Project: What It Means To Be A Stream: resurrecting channelized streams, community, and resiliency on O’ahu
Student: Jay Moorman, DArch, MLA
Course: Spring 2021 ARCH 764 Capstone Studio: Research & Design
Capstone committee: Simon Bussiere (chair), Phoebe White, Karla Sierralta
This project is a two-part consideration of a current challenge. Through research and design, Jay Moorman sought to answer the question: “How do we optimize stream geomorphology, hydrology, and ecology to stimulate community and resiliency in the face of climate change and sea level rise?” The core principles of the project are streams, community, and resiliency. Streams of O’ahu, once valued as a life-sustaining resource, have been conscripted for storm water conveyance and mutilated to increase land available for development and to protect property. Resurrecting channelized, urban streams will re-invigorate community connection to fresh water resources and foster resiliency.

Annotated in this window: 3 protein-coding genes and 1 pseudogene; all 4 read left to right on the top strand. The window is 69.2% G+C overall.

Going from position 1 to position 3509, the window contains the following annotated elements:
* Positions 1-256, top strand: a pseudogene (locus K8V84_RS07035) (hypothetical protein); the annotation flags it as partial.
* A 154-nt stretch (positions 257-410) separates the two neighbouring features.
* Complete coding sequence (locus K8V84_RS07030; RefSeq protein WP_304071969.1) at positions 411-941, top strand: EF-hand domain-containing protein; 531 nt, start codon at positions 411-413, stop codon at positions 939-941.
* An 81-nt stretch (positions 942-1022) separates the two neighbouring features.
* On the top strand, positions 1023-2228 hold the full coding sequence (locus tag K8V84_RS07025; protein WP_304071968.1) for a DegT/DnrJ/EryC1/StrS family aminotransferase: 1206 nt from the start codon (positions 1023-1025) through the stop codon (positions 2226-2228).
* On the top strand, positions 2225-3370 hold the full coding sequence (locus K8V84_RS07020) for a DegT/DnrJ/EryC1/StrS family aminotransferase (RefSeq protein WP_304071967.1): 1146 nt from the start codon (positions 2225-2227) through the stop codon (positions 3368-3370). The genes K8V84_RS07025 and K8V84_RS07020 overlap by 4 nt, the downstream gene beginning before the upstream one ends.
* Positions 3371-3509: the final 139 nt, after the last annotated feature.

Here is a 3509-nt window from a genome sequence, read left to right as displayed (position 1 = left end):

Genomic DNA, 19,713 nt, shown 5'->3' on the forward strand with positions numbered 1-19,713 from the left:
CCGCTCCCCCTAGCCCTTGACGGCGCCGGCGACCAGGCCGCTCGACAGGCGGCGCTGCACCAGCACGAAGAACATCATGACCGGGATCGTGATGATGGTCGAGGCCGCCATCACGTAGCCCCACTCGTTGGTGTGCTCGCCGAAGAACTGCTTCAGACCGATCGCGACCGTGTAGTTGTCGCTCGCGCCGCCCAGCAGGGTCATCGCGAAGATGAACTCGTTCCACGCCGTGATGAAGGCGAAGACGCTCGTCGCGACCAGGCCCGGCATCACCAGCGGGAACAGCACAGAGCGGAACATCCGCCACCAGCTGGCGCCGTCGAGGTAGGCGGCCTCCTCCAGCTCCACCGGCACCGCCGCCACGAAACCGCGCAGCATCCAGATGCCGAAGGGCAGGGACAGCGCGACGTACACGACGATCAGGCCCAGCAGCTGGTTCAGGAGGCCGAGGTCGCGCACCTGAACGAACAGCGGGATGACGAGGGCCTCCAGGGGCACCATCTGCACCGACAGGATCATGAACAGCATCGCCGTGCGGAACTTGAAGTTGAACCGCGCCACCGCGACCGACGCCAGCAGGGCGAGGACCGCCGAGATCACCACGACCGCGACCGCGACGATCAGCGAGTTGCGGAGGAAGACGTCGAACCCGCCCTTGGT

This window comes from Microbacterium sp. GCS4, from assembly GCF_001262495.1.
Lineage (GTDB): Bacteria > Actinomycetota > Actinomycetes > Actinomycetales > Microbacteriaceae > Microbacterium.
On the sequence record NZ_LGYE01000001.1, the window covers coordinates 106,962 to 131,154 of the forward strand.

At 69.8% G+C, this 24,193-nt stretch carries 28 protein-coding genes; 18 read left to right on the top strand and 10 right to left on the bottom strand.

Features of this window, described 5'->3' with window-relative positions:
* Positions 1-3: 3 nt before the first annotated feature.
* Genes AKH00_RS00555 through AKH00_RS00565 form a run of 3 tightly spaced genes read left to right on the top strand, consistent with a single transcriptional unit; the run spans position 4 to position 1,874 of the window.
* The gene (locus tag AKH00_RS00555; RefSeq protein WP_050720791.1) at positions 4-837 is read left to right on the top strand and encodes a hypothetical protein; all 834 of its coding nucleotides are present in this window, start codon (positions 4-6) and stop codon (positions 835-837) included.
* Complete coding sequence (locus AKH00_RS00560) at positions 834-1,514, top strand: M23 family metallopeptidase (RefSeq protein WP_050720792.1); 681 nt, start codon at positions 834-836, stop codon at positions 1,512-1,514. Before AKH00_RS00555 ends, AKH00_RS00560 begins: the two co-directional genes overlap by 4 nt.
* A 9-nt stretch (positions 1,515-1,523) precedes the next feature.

This design research project studied a specific community, Hau’ula, through outreach and mapping to validate conclusions. In his work, Jay envisions a stream-centric community common to replace the concrete-lined scar disconnected from people and place. He considered individual stakeholders and mini sites, and designed interventions that resurrect Waipuhi Stream and increase its capacity to absorb climate change-related shock events and sea level rise-related chronic flooding.